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I’m against lowering age of consent from 18 to 16, Koome tells vetting team

By Mireri Junior | May 13th 2021 | 3 min read

According to the law, a person who commits a sexual offence against a child should be imprisoned for at least 15 years. [File, Standard]

Chief Justice Nominee Justice Martha Koome has told a parliamentary committee vetting her she will not support a proposal to lower the age of consent to 16 years. 

Appearing before the Justice and Legal Affairs Committee (JLAC) of the National Assembly on Thursday for vetting, Koome cited the rising cases of early marriages arguing it would be counterproductive to lower the age of consent.

“There is no hurry to lower the age that is internationally recognized, which is at 18 when we all want our children to be in school and we are against rising cases of early marriages,” she said.

Koome said if she becomes the country’s chief justice she will want both the age of consent and that of criminal responsibility to remain at 18.

“The law states that anyone under the age of 18 is minor and a child who needs care and protection. For them, we recommend counselling them,” she said.

Judges and child welfare organisations are currently embroiled in a debate on whether to lower the age of consent.

The Court of Appeal in a recent ruling proposed the lowering of the age of consent to 16 years.

Roselyn Nambuye, Daniel Musinga and Patrick Kiage, ruled that time was ripe for the country to consider changing the Sexual Offences Act, citing lengthy jail terms imposed on young men convicted of defilement.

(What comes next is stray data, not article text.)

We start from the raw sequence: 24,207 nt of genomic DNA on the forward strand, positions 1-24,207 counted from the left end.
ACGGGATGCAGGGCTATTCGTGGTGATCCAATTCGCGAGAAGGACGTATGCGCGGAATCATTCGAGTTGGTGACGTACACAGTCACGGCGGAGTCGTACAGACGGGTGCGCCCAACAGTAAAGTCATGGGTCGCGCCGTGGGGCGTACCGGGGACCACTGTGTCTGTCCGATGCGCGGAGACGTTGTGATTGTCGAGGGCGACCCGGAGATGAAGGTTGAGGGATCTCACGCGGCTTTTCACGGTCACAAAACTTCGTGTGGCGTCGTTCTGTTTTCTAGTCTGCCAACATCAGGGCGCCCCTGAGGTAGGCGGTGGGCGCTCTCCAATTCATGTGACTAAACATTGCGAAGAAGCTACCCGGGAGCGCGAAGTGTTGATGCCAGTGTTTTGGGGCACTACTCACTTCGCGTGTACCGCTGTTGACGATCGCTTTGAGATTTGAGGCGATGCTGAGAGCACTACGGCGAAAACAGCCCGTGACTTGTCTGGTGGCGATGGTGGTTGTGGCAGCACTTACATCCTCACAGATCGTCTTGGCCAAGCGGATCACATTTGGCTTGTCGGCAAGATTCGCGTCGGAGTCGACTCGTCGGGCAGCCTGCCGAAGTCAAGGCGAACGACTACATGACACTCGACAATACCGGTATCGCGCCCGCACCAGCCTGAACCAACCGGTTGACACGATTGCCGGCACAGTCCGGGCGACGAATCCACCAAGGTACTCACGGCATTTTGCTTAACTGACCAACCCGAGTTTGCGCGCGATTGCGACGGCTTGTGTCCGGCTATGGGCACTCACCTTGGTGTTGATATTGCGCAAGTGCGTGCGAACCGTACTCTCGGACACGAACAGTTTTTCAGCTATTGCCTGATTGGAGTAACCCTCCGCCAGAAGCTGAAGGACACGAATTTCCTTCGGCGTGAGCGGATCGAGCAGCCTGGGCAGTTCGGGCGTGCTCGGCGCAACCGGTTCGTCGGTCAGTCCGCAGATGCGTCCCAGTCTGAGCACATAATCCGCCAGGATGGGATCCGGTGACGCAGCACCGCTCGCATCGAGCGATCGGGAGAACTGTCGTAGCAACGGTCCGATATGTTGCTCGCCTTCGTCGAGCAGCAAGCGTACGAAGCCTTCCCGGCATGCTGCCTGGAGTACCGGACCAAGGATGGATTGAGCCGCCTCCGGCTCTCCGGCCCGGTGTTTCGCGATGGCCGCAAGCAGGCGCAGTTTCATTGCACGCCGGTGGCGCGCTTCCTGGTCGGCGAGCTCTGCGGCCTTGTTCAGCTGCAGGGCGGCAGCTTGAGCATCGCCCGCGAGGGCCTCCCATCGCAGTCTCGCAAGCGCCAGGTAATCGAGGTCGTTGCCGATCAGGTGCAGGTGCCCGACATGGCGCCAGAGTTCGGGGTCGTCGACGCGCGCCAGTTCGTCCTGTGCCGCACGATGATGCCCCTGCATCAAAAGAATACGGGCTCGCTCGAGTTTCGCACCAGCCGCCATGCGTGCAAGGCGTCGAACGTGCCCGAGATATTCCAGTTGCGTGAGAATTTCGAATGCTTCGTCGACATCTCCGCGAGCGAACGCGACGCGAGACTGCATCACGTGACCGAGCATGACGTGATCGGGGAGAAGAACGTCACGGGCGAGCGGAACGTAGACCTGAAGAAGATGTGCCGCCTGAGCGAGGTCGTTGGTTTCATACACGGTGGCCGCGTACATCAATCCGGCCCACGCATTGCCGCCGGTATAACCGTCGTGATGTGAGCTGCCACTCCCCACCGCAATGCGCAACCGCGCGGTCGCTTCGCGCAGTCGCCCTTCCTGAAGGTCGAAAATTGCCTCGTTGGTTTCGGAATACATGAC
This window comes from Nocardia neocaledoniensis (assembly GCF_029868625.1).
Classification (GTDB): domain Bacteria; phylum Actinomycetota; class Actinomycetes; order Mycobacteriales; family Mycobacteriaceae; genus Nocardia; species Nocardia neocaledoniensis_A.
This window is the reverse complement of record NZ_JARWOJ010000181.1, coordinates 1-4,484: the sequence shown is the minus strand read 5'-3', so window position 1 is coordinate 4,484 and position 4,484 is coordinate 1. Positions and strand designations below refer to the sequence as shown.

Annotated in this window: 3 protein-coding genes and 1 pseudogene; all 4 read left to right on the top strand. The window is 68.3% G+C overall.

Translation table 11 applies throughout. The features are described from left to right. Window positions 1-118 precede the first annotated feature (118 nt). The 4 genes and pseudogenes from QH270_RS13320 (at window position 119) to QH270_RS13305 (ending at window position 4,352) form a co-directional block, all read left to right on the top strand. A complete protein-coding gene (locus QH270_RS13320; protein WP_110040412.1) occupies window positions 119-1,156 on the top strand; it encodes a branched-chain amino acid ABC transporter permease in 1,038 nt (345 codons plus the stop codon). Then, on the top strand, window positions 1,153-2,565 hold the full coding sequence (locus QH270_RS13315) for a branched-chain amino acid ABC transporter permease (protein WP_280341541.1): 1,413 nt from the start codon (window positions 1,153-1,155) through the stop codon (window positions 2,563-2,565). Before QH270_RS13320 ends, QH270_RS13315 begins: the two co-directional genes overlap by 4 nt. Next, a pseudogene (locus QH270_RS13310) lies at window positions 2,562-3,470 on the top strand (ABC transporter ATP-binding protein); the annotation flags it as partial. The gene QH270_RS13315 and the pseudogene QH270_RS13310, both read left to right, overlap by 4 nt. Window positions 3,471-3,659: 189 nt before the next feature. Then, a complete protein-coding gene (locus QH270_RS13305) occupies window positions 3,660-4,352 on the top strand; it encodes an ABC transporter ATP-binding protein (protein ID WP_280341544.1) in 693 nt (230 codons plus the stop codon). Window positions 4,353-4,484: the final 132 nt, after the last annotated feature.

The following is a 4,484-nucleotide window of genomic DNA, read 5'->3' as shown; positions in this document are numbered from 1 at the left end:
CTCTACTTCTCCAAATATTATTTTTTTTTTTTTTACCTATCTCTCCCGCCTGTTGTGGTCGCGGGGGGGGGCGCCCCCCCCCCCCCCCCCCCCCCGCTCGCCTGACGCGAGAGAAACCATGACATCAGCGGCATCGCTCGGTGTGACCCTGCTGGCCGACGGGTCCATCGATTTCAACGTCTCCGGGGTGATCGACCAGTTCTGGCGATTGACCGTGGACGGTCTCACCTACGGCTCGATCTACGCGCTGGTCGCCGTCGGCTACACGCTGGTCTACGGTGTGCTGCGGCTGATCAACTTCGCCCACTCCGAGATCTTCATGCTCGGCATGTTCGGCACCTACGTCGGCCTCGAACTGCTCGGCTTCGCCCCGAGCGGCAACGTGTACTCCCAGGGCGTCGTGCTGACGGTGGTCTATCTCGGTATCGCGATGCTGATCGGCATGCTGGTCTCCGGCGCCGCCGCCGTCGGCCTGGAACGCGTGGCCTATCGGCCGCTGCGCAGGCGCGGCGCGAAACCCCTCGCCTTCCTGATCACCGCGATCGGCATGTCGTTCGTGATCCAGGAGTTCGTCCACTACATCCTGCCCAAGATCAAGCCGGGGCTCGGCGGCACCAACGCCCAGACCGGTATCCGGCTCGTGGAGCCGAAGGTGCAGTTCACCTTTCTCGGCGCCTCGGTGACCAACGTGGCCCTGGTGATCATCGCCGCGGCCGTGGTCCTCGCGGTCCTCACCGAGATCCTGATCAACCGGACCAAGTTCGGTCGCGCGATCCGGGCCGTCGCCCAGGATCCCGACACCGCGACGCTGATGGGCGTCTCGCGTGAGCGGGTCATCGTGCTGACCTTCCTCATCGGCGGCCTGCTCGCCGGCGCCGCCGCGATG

They made the observation in a case where they reversed a 15-year sentence slapped on a man who had impregnated a 17-year-old girl.

According to the judges, the country should discuss challenges of maturing children, morality, autonomy, protection of children and the need for proportionality in punishing sex pests.

They said the debate on lowering the age of sexual consent was long overdue as men were languishing in jail for sleeping with teens “who were willing to be and appeared to be adults”.

The judges referred to the sentences as an unfolding tragedy.

“Our prisons are teeming with young men serving lengthy sentences for having had sexual intercourse with adolescent girls whose consent has been held to be immaterial because they were under 18 years,” the judges ruled.

According to the judges, it is unrealistic to assume that teenagers and maturing adults do not engage in sex.

Instead, they observed, underage girls and boys often engage in sexual relations “with their eyes fully open” (willfully).

“They may not have attained the age of maturity but they may well have reached the age of discretion and are able to make intelligent and informed decisions about their lives and their bodies. That is the mystery of growing up, which is a process, and not a series of disjointed leaps,” they observed.

When he appeared before the JSC panel for the interview for the position of in April 2021, High Court Judge Said Chitembwe said, while the law found anyone who “defiled” a person under 18 guilty, implementing the legislation should be reviewed.

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